“Technological studies should be included in a city university. The principles underlying the sciences rather than their application are needed by the masters of industry, equally with the doctor and lawyer, and the spirit of the university are necessary to permanent advance in the application of science to practical needs.”“A separate technological university for London, claimed by the Imperial College of Science, is condemned.” They further point out that “The Charlottenburg Technical High School (Berlin) has no true analogy with the Imperial College. Many Germans of standing now regret the exclusion of a technological faculty from their universities. The practice of including technology in many university studies is not confined to England, or the United Kingdom, but it is to be found in all the universities of the Dominions.”
The University of Louvain, since its re-establishment in 1830, has included all the applied sciences and agriculture. The University of Liege similarly in the mining and iron-smelting districts, has developed the technological faculty as a leading feature; and now in England, the University of Cambridge has great departments of mechanical engineering, and is developing  similarly in respect of agriculture and applied chemistry.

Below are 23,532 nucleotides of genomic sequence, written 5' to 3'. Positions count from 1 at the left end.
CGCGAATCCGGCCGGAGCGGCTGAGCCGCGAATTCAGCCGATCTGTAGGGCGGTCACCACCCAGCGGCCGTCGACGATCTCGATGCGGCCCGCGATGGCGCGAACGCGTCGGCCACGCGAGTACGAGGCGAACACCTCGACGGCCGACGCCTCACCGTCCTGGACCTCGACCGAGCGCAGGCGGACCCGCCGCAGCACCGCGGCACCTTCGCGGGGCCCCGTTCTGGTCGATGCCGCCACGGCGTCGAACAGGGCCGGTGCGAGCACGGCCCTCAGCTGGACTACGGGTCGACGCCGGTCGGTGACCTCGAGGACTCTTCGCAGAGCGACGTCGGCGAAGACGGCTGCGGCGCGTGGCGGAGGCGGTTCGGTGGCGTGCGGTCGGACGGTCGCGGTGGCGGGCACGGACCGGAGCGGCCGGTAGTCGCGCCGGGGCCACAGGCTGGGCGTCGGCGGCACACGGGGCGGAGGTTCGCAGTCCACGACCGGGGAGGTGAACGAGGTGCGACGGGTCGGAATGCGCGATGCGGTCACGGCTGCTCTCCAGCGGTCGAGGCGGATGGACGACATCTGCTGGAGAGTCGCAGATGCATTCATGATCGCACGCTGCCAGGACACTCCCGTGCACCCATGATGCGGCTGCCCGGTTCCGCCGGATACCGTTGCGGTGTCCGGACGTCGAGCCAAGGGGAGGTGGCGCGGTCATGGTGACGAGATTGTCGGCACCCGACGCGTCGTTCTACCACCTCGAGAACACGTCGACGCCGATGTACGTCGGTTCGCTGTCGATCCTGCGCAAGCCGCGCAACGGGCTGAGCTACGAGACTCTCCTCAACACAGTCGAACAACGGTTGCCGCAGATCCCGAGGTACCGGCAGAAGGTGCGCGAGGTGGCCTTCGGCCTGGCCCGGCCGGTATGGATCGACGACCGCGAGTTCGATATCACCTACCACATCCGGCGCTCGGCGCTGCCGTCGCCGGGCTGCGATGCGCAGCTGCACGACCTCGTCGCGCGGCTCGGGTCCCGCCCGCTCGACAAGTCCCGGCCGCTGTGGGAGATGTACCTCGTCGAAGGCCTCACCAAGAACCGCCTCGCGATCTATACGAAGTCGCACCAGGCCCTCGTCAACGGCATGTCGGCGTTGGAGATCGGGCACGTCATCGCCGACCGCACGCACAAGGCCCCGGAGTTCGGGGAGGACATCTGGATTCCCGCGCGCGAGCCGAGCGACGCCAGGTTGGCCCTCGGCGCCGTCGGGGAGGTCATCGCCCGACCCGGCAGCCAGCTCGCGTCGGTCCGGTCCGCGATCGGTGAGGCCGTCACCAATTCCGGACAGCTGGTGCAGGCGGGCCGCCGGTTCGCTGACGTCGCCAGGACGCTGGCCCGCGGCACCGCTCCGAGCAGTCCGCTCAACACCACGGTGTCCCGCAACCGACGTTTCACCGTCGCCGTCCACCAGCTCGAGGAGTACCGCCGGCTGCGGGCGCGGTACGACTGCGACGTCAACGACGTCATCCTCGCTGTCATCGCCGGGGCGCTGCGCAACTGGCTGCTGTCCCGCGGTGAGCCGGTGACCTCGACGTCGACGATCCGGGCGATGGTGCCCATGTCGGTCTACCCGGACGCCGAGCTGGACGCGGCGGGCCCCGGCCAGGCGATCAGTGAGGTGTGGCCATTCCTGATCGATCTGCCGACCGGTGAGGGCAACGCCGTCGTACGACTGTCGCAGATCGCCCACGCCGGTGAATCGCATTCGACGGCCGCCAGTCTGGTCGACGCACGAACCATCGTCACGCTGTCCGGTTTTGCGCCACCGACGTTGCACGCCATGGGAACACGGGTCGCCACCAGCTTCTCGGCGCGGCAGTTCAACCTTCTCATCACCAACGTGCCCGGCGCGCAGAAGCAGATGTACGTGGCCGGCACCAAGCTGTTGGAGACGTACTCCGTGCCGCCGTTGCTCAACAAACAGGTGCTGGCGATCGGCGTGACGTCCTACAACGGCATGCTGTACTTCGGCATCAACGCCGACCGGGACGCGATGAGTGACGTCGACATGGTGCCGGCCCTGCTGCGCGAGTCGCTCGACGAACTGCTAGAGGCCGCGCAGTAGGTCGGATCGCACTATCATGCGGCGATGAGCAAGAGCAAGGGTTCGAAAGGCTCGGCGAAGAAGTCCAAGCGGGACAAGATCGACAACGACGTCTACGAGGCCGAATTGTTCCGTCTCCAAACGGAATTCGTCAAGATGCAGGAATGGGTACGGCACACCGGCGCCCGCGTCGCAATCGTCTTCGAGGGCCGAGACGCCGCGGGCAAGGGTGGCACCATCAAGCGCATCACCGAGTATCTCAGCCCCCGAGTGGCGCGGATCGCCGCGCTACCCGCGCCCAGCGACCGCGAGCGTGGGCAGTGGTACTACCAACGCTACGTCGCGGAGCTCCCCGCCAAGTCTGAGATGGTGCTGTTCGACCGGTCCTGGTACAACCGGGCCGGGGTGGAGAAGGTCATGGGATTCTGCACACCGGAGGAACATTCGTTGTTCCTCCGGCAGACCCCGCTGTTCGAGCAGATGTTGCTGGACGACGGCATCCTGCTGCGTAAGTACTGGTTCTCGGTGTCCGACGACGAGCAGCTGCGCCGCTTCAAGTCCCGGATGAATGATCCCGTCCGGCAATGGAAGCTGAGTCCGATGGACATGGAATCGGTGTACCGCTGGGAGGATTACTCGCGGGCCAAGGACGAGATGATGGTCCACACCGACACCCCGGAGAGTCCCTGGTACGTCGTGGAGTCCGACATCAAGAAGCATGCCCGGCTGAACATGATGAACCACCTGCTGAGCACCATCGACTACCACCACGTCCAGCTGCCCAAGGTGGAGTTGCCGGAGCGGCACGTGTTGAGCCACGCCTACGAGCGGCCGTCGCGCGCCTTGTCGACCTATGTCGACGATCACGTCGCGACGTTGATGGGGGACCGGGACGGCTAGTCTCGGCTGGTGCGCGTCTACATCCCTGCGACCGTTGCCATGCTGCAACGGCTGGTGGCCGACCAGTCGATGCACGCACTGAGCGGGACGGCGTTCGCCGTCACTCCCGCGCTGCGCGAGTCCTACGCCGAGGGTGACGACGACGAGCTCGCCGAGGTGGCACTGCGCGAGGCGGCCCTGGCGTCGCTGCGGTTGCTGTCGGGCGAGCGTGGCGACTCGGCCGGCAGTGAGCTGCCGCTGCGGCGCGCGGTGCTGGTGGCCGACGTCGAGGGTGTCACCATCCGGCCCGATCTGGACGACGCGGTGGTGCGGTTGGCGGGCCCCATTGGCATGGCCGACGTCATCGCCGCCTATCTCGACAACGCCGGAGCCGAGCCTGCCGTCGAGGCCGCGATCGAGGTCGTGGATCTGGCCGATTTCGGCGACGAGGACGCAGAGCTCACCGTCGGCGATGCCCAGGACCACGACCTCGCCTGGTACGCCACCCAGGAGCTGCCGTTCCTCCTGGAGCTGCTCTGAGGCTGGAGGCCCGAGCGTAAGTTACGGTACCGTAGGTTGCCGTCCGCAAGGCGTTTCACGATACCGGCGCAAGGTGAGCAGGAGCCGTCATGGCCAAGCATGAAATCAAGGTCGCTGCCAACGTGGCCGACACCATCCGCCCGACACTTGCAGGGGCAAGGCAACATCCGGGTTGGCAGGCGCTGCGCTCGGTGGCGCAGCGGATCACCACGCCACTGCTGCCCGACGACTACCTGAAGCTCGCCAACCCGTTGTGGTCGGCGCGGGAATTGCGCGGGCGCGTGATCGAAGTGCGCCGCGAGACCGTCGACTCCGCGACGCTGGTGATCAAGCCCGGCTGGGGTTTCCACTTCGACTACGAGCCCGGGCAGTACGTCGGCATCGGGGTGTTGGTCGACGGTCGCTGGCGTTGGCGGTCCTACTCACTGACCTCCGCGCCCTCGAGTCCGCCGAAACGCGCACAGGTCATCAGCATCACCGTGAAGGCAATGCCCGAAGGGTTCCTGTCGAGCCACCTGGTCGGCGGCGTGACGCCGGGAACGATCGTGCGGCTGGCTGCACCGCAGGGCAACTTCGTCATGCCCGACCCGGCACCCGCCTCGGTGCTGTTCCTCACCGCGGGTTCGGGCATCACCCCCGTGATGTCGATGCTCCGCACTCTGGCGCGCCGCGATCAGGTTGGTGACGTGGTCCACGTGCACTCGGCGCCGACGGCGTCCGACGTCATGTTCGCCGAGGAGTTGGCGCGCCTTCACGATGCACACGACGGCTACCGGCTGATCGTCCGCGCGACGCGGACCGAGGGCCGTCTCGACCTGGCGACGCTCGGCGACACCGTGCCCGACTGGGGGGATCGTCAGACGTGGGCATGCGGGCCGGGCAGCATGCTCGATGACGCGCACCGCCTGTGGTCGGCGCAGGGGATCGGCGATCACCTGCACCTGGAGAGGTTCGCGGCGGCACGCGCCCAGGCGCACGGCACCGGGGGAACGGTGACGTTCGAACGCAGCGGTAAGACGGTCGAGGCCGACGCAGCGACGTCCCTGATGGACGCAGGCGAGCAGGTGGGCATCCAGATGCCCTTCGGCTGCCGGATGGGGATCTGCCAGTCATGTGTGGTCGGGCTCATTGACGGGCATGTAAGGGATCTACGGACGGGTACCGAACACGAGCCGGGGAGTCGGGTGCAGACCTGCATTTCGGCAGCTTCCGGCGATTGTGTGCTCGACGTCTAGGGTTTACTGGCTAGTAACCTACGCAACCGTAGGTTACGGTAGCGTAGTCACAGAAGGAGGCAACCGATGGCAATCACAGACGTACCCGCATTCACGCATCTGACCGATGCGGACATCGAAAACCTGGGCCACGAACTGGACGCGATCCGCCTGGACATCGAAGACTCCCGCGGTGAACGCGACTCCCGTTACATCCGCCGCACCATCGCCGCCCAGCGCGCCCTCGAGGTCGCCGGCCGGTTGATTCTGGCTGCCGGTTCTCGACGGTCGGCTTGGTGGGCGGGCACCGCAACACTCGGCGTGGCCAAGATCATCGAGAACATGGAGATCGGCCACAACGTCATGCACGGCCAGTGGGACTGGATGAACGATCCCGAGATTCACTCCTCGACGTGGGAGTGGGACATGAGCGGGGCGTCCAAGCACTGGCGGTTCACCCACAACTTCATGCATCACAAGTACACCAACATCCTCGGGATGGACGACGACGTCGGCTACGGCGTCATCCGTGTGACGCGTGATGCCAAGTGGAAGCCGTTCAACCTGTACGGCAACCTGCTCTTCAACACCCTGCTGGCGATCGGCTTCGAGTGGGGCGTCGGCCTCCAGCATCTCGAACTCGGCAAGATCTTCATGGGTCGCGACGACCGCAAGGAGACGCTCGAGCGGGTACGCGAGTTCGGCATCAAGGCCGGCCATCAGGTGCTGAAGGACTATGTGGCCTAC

All the great universities of the United States of America and of Canada from the long-established Colleges of Yale and Harvard, to those of more recent formation, such as Pennsylvania, John Hopkins', Illinois, Michigan, Toronto, and the other universities of the Middle West have large technological departments dealing with civil, electrical, mechanical, and chemical engineering, and in many cases also with architecture and agriculture.